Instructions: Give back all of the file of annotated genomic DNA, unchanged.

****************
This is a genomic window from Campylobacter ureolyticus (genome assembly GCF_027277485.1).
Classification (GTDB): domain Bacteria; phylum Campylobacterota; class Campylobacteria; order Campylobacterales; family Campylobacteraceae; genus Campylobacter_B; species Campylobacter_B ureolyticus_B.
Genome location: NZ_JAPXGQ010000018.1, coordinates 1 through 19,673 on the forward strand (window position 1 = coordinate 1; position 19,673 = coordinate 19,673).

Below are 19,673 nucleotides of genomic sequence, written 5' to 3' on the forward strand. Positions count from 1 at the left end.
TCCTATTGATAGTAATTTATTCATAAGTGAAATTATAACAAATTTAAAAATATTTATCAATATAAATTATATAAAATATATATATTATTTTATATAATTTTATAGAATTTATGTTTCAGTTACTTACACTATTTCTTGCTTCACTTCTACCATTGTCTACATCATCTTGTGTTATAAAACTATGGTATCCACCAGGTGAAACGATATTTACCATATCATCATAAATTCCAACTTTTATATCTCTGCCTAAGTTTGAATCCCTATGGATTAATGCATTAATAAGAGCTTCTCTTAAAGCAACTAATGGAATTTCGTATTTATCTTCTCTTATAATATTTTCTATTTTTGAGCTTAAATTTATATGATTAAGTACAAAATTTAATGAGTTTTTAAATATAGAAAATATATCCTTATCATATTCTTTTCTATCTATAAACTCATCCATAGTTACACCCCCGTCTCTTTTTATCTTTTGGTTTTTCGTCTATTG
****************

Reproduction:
This is a genomic window from Campylobacter ureolyticus (genome assembly GCF_027277485.1).
Classification (GTDB): domain Bacteria; phylum Campylobacterota; class Campylobacteria; order Campylobacterales; family Campylobacteraceae; genus Campylobacter_B; species Campylobacter_B ureolyticus_B.
Genome location: NZ_JAPXGQ010000018.1, coordinates 1 through 19,673 on the forward strand (window position 1 = coordinate 1; position 19,673 = coordinate 19,673).

Below are 19,673 nucleotides of genomic sequence, written 5' to 3' on the forward strand. Positions count from 1 at the left end.
TCCTATTGATAGTAATTTATTCATAAGTGAAATTATAACAAATTTAAAAATATTTATCAATATAAATTATATAAAATATATATATTATTTTATATAATTTTATAGAATTTATGTTTCAGTTACTTACACTATTTCTTGCTTCACTTCTACCATTGTCTACATCATCTTGTGTTATAAAACTATGGTATCCACCAGGTGAAACGATATTTACCATATCATCATAAATTCCAACTTTTATATCTCTGCCTAAGTTTGAATCCCTATGGATTAATGCATTAATAAGAGCTTCTCTTAAAGCAACTAATGGAATTTCGTATTTATCTTCTCTTATAATATTTTCTATTTTTGAGCTTAAATTTATATGATTAAGTACAAAATTTAATGAGTTTTTAAATATAGAAAATATATCCTTATCATATTCTTTTCTATCTATAAACTCATCCATAGTTACACCCCCGTCTCTTTTTATCTTTTGGTTTTTCGTCTATTG